A New Start to a old build.

Started by schiada, August 25, 2013, 07:43:00 PM

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And some weather just before we started to unload the slid-in.


Did some more work around the camp site. Some fencing for the dogs.(like that will hold them,LOL) And some thinking about where to start.
Still need some more fencing .

And some more weather.

Hope to have this area finish over Labor Day then on to the pad and setting up to build.


First try this year. Is this what the Code people will be looking for ?

Wilhoit I by Randy Wefel, on Flickr


Got some things cut leading up to the pad.. Will start removing the brush leading up to the basement to give room for the cement mixer to move in. Should make doing the foundation easier ? I hope. 


And got the fence up to keep the 4 legged kid's under control.


After having problems with the Country Plan I'm going to something that is 2015 IRC ready.

Not sure if I should keep posting because its not from here ?


John has never limited anyone from posting their own plan or plans purchased elsewhere, so I'd say go ahead.
Just because something has been done and has not failed, doesn't mean it is good design.


Please keep posting. Things have been knd of quiet on here.
Love seeing progress to keep me inspired.   


New plans are here.  ;D

Will tell you all more after getting a look.

Need to setup my old drafting table . Their 28 x 40.  :)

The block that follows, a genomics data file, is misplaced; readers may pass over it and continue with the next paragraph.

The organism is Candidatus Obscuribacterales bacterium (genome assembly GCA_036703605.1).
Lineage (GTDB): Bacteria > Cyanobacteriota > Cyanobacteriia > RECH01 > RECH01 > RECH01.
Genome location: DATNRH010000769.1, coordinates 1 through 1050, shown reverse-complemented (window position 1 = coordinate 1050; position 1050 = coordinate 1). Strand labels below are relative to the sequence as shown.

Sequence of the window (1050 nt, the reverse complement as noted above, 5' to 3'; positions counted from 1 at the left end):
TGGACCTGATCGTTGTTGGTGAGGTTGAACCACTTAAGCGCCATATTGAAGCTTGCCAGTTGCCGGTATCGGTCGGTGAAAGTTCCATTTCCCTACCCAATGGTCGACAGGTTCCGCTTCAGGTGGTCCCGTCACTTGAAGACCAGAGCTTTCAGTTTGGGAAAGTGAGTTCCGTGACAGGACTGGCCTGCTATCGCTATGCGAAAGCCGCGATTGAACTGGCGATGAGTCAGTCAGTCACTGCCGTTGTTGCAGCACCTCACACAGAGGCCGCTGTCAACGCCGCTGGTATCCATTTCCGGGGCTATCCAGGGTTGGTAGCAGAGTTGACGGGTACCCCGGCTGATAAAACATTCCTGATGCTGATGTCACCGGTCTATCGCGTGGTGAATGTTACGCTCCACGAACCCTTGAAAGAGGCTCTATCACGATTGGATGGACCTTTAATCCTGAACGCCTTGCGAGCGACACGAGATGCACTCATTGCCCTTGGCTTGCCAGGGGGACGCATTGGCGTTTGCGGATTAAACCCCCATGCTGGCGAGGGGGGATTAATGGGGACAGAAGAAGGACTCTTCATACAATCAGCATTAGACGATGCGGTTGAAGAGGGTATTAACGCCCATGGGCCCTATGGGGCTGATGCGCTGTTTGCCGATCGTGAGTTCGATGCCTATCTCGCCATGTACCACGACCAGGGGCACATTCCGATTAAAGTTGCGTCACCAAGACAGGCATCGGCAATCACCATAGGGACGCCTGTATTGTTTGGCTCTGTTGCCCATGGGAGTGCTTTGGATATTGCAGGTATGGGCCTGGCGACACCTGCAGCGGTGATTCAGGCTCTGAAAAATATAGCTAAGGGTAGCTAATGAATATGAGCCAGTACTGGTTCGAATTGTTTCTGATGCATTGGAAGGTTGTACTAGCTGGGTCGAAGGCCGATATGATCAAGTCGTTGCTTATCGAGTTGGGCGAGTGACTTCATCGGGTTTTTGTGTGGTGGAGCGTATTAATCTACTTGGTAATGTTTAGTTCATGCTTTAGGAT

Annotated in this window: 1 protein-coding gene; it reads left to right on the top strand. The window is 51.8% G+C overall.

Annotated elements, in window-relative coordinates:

Just put the tape on it. Going to need a new top .only 22 x 31. d*
Going to go 33 x 43. [cool]



I will call this "Barn 1 "

Do you framers see any thing that can be done better ?


I'm assuming there is an upper loft floor acting as a tie at plate level. I prefer a steeper lower pitch to get more useable floor area. Without engineering a steeper lower pitch has less horizontal thrust and then I tie the upper pitch with ceiling joists across that upper pitch, a structural ridge would work too.

Gambrels suffer from the same problems A frames do as far as the "tunnel effect" of only having lighting at the ends. I haven't seen too many visually pleasing dormers short of a full cross gable.

Follow the load path in the 2nd drawing over the garage door opening. The roof and loft floor would deliver load to the window headers. Those jacks are delivering point loads onto the garage header, then a uniform main floor load. That will probably be an engineered header like an LVL or similar, I'd point that out when asking them to size it.


The roof is a truss system.
Garage header is a LVL 5 1/4" x 16".

Thinking about (2) 6' Dormer windows ? Would help with the general space on the second floor.
Also maybe a third on the other side for a second floor bath ?

Thanks, DonP


Also what about running a Glulam at the center point and running the  I floor joist to the gable end wall to take some weight off the garage header ?

Something like this ?


Does that reduce the joist span? Can you tolerate a line of probably 2 interior posts or better a wall there? If so run all the joists gable to center bearing to gable.

That is a fairly common timber frame barn here... hang on